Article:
What's Your Pet Thinking?
When three pet owners are having trouble understanding why their animals are acting so peculiar, Rachael enlists the help of animal communicator Sonya Fitzpatrick. "I talk to them and I hear what they're saying back," explains Sonya. "Not as we would verbally -- I communicate in many ways with feelings, emotions, senses, pictures, and also telepathically -- sometimes I hear them talking to me." She attempts to get to the bottom of the issues facing these hapless pet owners:
"What made Skye so shy?"
Skye, a former show dog who started to become increasingly agitated during competitions, now seems to be afraid of every situation. "When I've started to bring her back out into the public," says Amy, "her stress level has escalated to the degree that I kind of call her agoraphobic. My biggest question to Skye is, what are you afraid of? Did something happen that I missed?"
According to Sonya, Skye crashed emotionally due to a dog she loved who went away. "That was a rescue dog that had come to us temporarily," Amy admits, "and who was there when Skye originally came to us." She says that as part of her pet sitting business, Skye often saw dogs coming and going, which Sonya says could be the root of the problem. "They have feelings and emotions," she says, "and Skye was just very attached. She saw dogs coming and going and she was wondering if she was going to go. She doesn't want to leave her mum and there's a fear there."
Allison's two 9-month-old kittens Meat and Potatoes couldn't be more different. "Meat is sweet and gentle and loving," she says, "but Potatoes is bad, mischievous, knocks all my stuff down and drives me nuts!" Some of Potatoes' nasty habits include playing with Allison's jewelry, batting around and spilling her water dish, and not using the litter box to do her business. "I would just love to know what Potatoes is thinking," laments Allison.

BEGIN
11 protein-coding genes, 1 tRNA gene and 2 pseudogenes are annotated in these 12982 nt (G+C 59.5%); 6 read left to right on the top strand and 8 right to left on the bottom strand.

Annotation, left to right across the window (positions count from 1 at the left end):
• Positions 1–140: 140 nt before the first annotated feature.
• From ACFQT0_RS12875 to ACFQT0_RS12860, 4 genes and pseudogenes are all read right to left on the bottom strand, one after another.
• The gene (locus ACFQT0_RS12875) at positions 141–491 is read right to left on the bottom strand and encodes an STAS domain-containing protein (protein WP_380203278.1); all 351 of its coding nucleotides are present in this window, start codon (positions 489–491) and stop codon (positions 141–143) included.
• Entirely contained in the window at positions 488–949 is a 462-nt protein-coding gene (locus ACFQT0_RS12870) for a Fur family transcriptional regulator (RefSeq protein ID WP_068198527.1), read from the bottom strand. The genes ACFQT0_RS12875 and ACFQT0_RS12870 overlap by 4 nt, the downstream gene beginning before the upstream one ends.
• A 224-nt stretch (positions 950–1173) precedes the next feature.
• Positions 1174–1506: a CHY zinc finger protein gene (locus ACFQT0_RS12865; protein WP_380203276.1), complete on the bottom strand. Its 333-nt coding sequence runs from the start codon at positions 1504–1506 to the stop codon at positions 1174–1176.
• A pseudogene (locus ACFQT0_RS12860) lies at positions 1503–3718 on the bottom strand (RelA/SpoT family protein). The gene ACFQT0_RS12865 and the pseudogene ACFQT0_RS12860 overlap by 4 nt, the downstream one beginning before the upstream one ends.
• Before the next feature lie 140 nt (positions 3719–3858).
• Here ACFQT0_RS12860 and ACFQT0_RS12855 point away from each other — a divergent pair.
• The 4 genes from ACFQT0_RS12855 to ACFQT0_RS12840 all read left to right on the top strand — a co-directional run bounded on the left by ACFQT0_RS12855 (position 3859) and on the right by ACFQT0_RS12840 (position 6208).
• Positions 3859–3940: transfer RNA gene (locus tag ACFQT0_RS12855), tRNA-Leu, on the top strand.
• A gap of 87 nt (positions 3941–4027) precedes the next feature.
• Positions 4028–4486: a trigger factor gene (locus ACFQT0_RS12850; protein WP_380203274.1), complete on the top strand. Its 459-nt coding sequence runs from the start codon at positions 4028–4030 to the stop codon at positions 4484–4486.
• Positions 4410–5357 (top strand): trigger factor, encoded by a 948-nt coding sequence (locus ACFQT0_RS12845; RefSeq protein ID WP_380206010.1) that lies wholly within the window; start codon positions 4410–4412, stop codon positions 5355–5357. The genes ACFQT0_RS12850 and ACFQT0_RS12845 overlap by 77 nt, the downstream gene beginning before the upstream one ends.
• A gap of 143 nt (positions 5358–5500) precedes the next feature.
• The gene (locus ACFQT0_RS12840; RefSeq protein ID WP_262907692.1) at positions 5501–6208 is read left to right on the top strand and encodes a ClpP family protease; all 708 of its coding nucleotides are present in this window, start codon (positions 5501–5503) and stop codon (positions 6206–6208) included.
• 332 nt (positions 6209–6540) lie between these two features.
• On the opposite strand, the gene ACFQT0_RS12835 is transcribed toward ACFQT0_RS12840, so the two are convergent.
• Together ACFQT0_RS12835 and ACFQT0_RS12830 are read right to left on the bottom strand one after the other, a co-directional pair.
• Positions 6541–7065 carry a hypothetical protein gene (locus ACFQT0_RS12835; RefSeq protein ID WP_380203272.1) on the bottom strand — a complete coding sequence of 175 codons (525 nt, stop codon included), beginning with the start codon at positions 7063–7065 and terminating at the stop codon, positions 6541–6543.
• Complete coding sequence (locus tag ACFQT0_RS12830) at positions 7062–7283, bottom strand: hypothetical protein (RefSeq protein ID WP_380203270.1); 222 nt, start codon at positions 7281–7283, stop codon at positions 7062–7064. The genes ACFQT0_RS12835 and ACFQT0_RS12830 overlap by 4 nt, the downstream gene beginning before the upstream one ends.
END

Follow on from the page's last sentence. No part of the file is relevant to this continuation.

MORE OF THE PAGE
Sonya gets to the bottom of Potatoes' rebellious behavior when Allison admits she uses disinfectant to clean the litter box. "Their sense of smell is 2,000 percent more than ours," Sonya says. "Don't wash the litter box out with any disinfectant, because when they get in there, they want to get right out again because they can't stand the smell of it." Sonya suggests going "green" and using vinegar and water rather than chemicals to clean the litter box.
"A Not-So-Fine Feathered Friend"
Candy says her husband Rich and his parrot Mickey get along terrifically, but that she's feeling a bit left out of the group. "She's a nightmare!" she says about the bird. "Rich feeds her, takes her side on anything -- what bothers me the most is that I'm really nice to her and she's never nice to me." Candy explains that Mickey is always biting and nipping at her, and she's reached her boiling point. "It's me or the bird," she threatens.
Sonya says Mickey has formed a special bond with Rich, and sees Candy as a rival. "Parrots are often like this," she explains. "They take a human and make them their mate, so that's where the jealousy is coming in." Sonya also suggests that Candy take on a more stern, parental tone with Mickey when she acts up. "Simply tell the bird that you would appreciate it if she wouldn't treat you like that," Sonya says. "And don't take her behavior personally because she feels your resentment -- and that isn't helping the situation between the two of you."
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